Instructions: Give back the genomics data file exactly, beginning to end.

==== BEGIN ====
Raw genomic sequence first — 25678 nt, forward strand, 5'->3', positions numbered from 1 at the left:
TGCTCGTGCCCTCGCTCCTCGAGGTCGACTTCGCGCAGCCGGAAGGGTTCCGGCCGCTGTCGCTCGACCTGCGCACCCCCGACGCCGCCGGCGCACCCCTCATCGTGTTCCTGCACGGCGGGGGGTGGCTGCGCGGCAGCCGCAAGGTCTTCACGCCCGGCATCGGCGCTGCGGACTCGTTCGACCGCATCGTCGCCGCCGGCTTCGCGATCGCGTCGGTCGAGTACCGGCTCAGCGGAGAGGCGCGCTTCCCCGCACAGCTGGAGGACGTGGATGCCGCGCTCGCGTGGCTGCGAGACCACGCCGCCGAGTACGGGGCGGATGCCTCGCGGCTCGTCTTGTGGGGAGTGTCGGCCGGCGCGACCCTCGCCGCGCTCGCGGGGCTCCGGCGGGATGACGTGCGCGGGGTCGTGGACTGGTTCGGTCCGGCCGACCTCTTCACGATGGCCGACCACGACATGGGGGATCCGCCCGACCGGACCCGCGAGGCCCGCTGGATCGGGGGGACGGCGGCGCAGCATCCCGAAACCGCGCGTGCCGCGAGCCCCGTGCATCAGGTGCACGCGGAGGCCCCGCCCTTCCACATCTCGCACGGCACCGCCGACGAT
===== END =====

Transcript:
Raw genomic sequence first — 25678 nt, forward strand, 5'->3', positions numbered from 1 at the left:
TGCTCGTGCCCTCGCTCCTCGAGGTCGACTTCGCGCAGCCGGAAGGGTTCCGGCCGCTGTCGCTCGACCTGCGCACCCCCGACGCCGCCGGCGCACCCCTCATCGTGTTCCTGCACGGCGGGGGGTGGCTGCGCGGCAGCCGCAAGGTCTTCACGCCCGGCATCGGCGCTGCGGACTCGTTCGACCGCATCGTCGCCGCCGGCTTCGCGATCGCGTCGGTCGAGTACCGGCTCAGCGGAGAGGCGCGCTTCCCCGCACAGCTGGAGGACGTGGATGCCGCGCTCGCGTGGCTGCGAGACCACGCCGCCGAGTACGGGGCGGATGCCTCGCGGCTCGTCTTGTGGGGAGTGTCGGCCGGCGCGACCCTCGCCGCGCTCGCGGGGCTCCGGCGGGATGACGTGCGCGGGGTCGTGGACTGGTTCGGTCCGGCCGACCTCTTCACGATGGCCGACCACGACATGGGGGATCCGCCCGACCGGACCCGCGAGGCCCGCTGGATCGGGGGGACGGCGGCGCAGCATCCCGAAACCGCGCGTGCCGCGAGCCCCGTGCATCAGGTGCACGCGGAGGCCCCGCCCTTCCACATCTCGCACGGCACCGCCGACGAT